Technology Disclosure

What information is needed for the Technology Disclosure Form?

The minimum requirement includes the names of the inventors, a working title, and a description of the invention. This information needs to be included in the Technology Disclosure Form. In addition, we ask for background information on any known references to existing technology (prior art), commercial potential, research sponsors, any commercial firms that may be interested in licensing, etc. This information allows OTMC to make a preliminary assessment of the patentability and commercial potential of the invention.

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What if one of the inventors is from another institution?

Many research projects involve collaborators from another university, company, research laboratory, etc. so it is not uncommon to have outside co-inventors. In such cases, each institution will have an unrestricted right to commercialize the technology without any accounting to the other–unless there is a written agreement specifying how the IP rights are to be handled. 

When the co-inventor is from another University, the institution of the lead inventor will generally prepare a written inter-institutional agreement whereby it agrees to take the lead in patenting and commercializing the technology. Under the agreement, royalty income is shared between the institutions in an equitable manner and each institution distributes its share in accord with its own policies.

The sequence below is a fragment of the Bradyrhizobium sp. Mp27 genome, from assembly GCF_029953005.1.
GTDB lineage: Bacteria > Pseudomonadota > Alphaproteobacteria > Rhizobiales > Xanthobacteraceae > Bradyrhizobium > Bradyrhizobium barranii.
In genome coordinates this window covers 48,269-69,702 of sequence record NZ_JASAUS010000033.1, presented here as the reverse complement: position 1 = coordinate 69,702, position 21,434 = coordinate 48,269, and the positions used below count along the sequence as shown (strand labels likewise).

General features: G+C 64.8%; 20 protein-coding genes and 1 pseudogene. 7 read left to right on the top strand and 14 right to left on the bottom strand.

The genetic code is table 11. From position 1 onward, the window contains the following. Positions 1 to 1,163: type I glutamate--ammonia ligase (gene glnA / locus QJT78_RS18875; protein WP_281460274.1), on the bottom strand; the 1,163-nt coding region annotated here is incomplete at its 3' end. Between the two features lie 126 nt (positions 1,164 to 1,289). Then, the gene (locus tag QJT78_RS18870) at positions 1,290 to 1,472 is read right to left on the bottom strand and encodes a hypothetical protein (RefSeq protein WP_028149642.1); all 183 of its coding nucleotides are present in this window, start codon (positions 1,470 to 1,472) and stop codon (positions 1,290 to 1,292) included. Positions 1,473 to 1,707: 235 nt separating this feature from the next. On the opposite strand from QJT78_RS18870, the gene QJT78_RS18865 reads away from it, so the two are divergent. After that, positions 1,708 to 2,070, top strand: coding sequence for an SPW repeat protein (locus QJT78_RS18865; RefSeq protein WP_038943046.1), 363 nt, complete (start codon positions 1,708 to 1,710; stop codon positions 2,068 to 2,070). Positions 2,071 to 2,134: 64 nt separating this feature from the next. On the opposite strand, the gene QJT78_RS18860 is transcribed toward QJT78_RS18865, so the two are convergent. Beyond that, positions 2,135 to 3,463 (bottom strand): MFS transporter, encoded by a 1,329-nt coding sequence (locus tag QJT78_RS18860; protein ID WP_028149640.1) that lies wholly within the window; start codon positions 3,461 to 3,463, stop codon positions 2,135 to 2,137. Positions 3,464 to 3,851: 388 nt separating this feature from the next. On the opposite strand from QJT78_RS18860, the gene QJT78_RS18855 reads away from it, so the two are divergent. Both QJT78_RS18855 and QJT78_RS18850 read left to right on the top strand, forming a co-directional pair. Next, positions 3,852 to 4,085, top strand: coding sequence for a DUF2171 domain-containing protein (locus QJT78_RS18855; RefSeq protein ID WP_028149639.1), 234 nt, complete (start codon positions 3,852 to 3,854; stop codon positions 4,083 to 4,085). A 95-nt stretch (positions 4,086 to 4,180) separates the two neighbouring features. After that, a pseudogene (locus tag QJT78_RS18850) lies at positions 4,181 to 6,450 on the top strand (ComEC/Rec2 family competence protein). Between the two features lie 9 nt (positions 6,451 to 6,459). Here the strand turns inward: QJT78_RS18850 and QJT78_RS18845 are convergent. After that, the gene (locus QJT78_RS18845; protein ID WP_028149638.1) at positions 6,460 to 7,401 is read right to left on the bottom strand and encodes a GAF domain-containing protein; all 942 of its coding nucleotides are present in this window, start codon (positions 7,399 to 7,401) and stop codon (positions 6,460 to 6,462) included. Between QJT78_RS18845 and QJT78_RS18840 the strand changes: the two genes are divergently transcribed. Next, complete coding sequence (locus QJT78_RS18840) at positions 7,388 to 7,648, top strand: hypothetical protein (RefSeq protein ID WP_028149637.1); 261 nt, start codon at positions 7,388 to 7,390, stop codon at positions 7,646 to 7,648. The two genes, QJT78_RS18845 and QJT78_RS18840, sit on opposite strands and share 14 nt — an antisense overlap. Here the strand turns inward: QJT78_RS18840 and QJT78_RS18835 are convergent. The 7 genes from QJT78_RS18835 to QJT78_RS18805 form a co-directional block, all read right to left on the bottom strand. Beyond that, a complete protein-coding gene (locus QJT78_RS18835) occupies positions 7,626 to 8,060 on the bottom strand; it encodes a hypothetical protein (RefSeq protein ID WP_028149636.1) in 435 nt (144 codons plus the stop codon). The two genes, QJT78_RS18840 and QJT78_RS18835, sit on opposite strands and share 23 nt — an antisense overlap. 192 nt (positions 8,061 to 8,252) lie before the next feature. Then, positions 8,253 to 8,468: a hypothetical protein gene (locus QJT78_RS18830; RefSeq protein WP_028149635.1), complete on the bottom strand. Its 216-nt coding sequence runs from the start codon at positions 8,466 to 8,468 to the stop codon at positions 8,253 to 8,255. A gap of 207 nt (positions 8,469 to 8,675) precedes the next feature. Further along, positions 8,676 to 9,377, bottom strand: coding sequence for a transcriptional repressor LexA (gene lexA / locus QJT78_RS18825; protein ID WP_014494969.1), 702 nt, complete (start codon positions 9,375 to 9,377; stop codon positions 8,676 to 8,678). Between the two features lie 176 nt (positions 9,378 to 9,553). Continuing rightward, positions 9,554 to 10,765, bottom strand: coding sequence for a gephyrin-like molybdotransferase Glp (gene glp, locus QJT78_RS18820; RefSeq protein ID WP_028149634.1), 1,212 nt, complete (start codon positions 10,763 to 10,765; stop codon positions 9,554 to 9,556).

When the co-inventor is from a company, a license agreement may be negotiated defining the rights of the parties in commercializing the technology.
Please contact the office of OTMC to work out an agreement if you believe that your research may lead to patentable or commercial technology.

What happens to my disclosure after it is submitted?

Once OTMC receives your disclosure, we will meet with you to discuss your invention in more detail to assess its patentability and commercial potential.

For technologies with commercial promise, we often file a lower cost provisional patent application to allow sufficient time to find a commercial partner. Generally, we do not file a regular patent application without a commitment from a prospective licensee or have a good indication the technology is valuable enough. The cost of obtaining a patent can run from about $10,000 - $20,000+.